At first glance, you’d hardly call it a zoo. But these tanks lined up in this research complex are preserving the cells of animals – some endangered.
“The Frozen Zoo is the oldest collection of living cells, both skin cells, and reproductive cells,”
Marlys Houck, the curator at the Frozen Zoo, said. “With those cell lines, we are able to use them for genetic rescue and hopefully bring back the species from the brink of extinction.”
Over 10,000 individuals representing 1,200 species are packed away here, frozen in liquid nitrogen.
“There are a lot of species we’re worried about. Sumatran Rhinos are declining, the vaquita, it’s the world's smallest porpoise,” she explained.
The process of freezing a cell line collection starts with a skin biopsy or a growing feather from a bird, for example. These scientists get the cells to grow and multiply, and then they are added to the Frozen Zoo.
“We’re losing these species rapidly and each species is interconnected in a way, and sometimes we don't even know-how,” Houck said.
This year, a study published in the journal Nature found one in five species of reptiles are threatened with extinction, and that’s just one example.
“Dramatic concerns. Just in the last 10 years, biodiversity is crashing at a global level,” Geoffrey Morse, an associate professor of biology at the University of San Diego, said. He has been looking at biodiversity, especially insects, for 30 years.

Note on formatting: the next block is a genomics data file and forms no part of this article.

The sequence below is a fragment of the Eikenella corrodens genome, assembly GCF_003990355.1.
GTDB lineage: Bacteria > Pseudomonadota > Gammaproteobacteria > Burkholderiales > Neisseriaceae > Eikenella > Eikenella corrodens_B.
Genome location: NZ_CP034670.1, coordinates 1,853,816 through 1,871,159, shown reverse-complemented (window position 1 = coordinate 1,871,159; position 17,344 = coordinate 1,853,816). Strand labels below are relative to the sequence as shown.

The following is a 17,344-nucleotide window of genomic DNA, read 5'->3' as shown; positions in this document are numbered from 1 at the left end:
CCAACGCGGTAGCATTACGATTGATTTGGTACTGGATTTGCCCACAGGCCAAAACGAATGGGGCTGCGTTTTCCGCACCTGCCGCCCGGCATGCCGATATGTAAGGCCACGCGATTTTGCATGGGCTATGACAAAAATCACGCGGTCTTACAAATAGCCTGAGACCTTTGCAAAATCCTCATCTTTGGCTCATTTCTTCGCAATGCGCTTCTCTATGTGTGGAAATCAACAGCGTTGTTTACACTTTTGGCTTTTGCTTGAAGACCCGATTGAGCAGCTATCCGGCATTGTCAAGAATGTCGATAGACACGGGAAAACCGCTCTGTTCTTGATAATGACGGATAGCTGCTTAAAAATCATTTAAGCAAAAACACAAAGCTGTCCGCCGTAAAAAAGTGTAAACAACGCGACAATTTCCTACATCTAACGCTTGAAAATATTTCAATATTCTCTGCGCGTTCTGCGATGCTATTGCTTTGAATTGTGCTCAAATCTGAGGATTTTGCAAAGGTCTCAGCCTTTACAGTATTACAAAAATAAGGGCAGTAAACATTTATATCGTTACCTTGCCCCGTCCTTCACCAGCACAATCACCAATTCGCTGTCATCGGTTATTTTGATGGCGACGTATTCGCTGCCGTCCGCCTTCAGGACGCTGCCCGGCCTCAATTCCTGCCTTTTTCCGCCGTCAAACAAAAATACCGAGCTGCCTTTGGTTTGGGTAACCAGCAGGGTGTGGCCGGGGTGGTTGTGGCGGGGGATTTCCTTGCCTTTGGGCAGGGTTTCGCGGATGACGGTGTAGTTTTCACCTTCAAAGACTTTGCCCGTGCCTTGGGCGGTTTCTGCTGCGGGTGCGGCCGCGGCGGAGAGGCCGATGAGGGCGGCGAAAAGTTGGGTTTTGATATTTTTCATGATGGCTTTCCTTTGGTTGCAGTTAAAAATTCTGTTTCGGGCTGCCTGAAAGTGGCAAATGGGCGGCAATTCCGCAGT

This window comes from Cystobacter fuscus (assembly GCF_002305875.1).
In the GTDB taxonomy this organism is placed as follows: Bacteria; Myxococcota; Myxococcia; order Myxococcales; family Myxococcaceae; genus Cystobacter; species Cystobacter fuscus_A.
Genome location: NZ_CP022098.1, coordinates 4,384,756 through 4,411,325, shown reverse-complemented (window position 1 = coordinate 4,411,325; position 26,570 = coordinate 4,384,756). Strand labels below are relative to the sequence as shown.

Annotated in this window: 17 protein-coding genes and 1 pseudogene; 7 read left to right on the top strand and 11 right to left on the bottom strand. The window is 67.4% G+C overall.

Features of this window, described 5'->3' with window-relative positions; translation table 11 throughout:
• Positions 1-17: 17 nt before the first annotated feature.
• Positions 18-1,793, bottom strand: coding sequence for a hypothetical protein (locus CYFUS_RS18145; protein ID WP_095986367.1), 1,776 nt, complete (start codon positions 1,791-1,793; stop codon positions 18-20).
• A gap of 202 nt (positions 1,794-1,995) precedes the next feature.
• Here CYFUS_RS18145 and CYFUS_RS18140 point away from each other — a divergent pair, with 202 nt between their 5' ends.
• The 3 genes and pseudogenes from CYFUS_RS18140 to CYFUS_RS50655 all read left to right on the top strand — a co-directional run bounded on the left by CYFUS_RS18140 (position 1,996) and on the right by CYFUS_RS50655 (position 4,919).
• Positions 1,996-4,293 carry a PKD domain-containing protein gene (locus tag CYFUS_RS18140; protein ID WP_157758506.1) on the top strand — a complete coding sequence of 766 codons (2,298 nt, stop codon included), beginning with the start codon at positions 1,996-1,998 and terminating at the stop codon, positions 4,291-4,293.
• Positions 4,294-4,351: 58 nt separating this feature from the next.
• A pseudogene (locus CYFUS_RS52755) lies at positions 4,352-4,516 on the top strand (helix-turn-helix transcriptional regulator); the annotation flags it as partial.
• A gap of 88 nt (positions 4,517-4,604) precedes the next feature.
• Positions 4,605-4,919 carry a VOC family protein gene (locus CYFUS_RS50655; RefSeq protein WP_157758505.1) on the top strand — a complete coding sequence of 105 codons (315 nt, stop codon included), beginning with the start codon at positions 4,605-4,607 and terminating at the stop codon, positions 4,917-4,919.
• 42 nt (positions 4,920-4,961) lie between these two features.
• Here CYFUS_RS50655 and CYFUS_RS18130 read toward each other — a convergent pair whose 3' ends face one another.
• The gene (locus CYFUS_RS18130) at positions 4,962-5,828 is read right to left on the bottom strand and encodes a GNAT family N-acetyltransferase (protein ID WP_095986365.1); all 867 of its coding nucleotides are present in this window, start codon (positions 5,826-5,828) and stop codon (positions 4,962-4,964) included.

He explained just how much of an impact losing biodiversity could have.
“Immediate impacts of this are going to be ecosystem services, so pollination is one I always go back to,” he said. “As honey bees decline we lose that ecosystem service.”
“As we remove biodiversity, we remove the opportunity to discover new drugs that might be present in plants or in animals that might be effective,” Morse said.
He said there’s not one cause we can point a finger at. “It’s land-use changes, it’s over exploitation, it’s pollution,” he said. “You can just keep moving down the list.
Scientists say we are in the sixth mass extinction event, meaning a loss of diversity in the plants and animals we see on the planet. Morse said as more animals and plants face extinction, preservation efforts including the Frozen Zoo become increasingly important.
“Just like it’s death by a thousand cuts, it’s recovery through a thousand bandages. And that's just one of the bandages. Another one is putting less carbon into the atmosphere, and another one is using fewer plastics,” he explained.
Houck and her team work every day to grow and preserve cell lines from a diverse range of species.
“We try to identify what might be next to decline but in general we just want to bank everything because we just don't know what will be next,” Houck said.
They are also working to share their knowledge with other scientists, too.
“We’re trying to train other groups around the world to use our methods,” she said. “We feel the pressure to the bank as many species as fast as possible.”